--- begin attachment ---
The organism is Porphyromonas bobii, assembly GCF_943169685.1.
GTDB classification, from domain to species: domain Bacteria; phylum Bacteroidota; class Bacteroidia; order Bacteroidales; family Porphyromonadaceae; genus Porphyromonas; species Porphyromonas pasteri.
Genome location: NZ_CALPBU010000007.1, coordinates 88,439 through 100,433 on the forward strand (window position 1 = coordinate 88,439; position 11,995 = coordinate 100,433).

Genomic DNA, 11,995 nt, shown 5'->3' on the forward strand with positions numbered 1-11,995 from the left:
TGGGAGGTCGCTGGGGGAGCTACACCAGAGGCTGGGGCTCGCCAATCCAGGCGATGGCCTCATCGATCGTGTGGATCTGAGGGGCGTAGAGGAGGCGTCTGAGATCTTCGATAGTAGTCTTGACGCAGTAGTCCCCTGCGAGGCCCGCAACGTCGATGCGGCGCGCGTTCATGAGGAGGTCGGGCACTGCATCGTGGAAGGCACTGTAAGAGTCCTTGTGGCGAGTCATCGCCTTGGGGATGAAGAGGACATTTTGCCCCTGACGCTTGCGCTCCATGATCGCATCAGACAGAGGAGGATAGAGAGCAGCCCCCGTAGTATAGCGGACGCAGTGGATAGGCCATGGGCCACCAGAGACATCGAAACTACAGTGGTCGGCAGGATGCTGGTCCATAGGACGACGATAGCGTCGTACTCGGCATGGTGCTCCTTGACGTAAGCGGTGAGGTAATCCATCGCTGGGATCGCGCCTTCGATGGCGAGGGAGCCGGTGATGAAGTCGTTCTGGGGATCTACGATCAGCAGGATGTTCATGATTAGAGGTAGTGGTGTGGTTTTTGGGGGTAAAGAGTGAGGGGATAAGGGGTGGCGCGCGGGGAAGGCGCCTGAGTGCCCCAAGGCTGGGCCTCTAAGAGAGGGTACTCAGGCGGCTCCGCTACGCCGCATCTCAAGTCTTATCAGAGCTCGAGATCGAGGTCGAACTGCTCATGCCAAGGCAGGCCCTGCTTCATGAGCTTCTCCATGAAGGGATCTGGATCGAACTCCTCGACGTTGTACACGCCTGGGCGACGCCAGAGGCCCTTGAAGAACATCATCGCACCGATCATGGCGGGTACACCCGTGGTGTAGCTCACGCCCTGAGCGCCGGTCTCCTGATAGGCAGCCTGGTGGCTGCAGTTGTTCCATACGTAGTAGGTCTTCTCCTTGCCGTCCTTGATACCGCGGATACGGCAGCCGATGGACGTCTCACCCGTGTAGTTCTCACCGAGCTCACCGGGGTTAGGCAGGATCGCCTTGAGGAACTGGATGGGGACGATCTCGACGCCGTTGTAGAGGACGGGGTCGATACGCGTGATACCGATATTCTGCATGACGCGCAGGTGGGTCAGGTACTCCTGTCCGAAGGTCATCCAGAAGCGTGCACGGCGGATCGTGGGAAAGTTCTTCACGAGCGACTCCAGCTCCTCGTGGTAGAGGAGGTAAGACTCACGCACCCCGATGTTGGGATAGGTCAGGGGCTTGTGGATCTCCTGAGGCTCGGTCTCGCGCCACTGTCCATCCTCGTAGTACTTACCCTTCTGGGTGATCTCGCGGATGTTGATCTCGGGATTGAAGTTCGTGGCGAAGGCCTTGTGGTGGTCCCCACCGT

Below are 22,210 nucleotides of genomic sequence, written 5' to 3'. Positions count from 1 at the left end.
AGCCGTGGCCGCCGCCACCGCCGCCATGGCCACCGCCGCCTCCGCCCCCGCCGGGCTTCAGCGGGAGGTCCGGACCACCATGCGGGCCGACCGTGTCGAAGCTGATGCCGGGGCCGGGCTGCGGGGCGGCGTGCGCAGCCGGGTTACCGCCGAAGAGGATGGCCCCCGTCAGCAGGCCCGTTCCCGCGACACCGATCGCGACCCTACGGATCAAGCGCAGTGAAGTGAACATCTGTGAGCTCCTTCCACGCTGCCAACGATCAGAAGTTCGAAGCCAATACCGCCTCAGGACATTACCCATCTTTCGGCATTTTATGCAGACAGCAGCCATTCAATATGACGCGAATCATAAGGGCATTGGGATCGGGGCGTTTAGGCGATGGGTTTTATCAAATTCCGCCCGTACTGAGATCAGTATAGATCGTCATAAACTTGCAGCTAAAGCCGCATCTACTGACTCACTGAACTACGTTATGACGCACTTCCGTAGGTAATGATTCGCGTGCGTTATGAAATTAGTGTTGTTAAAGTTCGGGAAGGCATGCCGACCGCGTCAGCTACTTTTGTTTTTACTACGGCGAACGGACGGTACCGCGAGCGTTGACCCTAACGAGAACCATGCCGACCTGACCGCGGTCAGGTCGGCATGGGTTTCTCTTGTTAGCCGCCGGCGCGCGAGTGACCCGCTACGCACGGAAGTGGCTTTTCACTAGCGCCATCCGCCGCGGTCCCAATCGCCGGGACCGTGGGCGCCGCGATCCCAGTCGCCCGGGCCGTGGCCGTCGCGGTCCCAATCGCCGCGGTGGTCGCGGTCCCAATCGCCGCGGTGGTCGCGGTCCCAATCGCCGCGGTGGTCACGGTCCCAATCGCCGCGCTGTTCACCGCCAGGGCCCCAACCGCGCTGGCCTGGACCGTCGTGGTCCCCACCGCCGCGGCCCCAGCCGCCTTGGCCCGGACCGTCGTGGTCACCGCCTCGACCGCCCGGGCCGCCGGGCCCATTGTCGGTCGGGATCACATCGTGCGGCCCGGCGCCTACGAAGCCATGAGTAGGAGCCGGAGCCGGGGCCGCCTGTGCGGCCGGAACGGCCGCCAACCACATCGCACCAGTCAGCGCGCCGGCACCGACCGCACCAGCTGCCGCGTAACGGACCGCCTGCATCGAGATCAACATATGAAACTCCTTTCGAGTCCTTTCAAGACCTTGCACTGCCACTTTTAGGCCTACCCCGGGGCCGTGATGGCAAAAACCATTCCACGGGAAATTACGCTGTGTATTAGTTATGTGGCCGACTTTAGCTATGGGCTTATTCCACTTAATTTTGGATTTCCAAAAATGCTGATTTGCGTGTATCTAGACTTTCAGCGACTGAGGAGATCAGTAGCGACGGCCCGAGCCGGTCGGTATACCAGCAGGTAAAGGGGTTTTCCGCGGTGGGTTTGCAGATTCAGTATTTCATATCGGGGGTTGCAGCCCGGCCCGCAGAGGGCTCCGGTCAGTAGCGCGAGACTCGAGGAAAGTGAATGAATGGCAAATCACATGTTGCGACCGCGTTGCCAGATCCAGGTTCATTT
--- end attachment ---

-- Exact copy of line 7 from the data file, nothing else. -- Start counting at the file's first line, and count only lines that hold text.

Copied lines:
AGCCGTGGCCGCCGCCACCGCCGCCATGGCCACCGCCGCCTCCGCCCCCGCCGGGCTTCAGCGGGAGGTCCGGACCACCATGCGGGCCGACCGTGTCGAAGCTGATGCCGGGGCCGGGCTGCGGGGCGGCGTGCGCAGCCGGGTTACCGCCGAAGAGGATGGCCCCCGTCAGCAGGCCCGTTCCCGCGACACCGATCGCGACCCTACGGATCAAGCGCAGTGAAGTGAACATCTGTGAGCTCCTTCCACGCTGCCAACGATCAGAAGTTCGAAGCCAATACCGCCTCAGGACATTACCCATCTTTCGGCATTTTATGCAGACAGCAGCCATTCAATATGACGCGAATCATAAGGGCATTGGGATCGGGGCGTTTAGGCGATGGGTTTTATCAAATTCCGCCCGTACTGAGATCAGTATAGATCGTCATAAACTTGCAGCTAAAGCCGCATCTACTGACTCACTGAACTACGTTATGACGCACTTCCGTAGGTAATGATTCGCGTGCGTTATGAAATTAGTGTTGTTAAAGTTCGGGAAGGCATGCCGACCGCGTCAGCTACTTTTGTTTTTACTACGGCGAACGGACGGTACCGCGAGCGTTGACCCTAACGAGAACCATGCCGACCTGACCGCGGTCAGGTCGGCATGGGTTTCTCTTGTTAGCCGCCGGCGCGCGAGTGACCCGCTACGCACGGAAGTGGCTTTTCACTAGCGCCATCCGCCGCGGTCCCAATCGCCGGGACCGTGGGCGCCGCGATCCCAGTCGCCCGGGCCGTGGCCGTCGCGGTCCCAATCGCCGCGGTGGTCGCGGTCCCAATCGCCGCGGTGGTCGCGGTCCCAATCGCCGCGGTGGTCACGGTCCCAATCGCCGCGCTGTTCACCGCCAGGGCCCCAACCGCGCTGGCCTGGACCGTCGTGGTCCCCACCGCCGCGGCCCCAGCCGCCTTGGCCCGGACCGTCGTGGTCACCGCCTCGACCGCCCGGGCCGCCGGGCCCATTGTCGGTCGGGATCACATCGTGCGGCCCGGCGCCTACGAAGCCATGAGTAGGAGCCGGAGCCGGGGCCGCCTGTGCGGCCGGAACGGCCGCCAACCACATCGCACCAGTCAGCGCGCCGGCACCGACCGCACCAGCTGCCGCGTAACGGACCGCCTGCATCGAGATCAACATATGAAACTCCTTTCGAGTCCTTTCAAGACCTTGCACTGCCACTTTTAGGCCTACCCCGGGGCCGTGATGGCAAAAACCATTCCACGGGAAATTACGCTGTGTATTAGTTATGTGGCCGACTTTAGCTATGGGCTTATTCCACTTAATTTTGGATTTCCAAAAATGCTGATTTGCGTGTATCTAGACTTTCAGCGACTGAGGAGATCAGTAGCGACGGCCCGAGCCGGTCGGTATACCAGCAGGTAAAGGGGTTTTCCGCGGTGGGTTTGCAGATTCAGTATTTCATATCGGGGGTTGCAGCCCGGCCCGCAGAGGGCTCCGGTCAGTAGCGCGAGACTCGAGGAAAGTGAATGAATGGCAAATCACATGTTGCGACCGCGTTGCCAGATCCAGGTTCATTT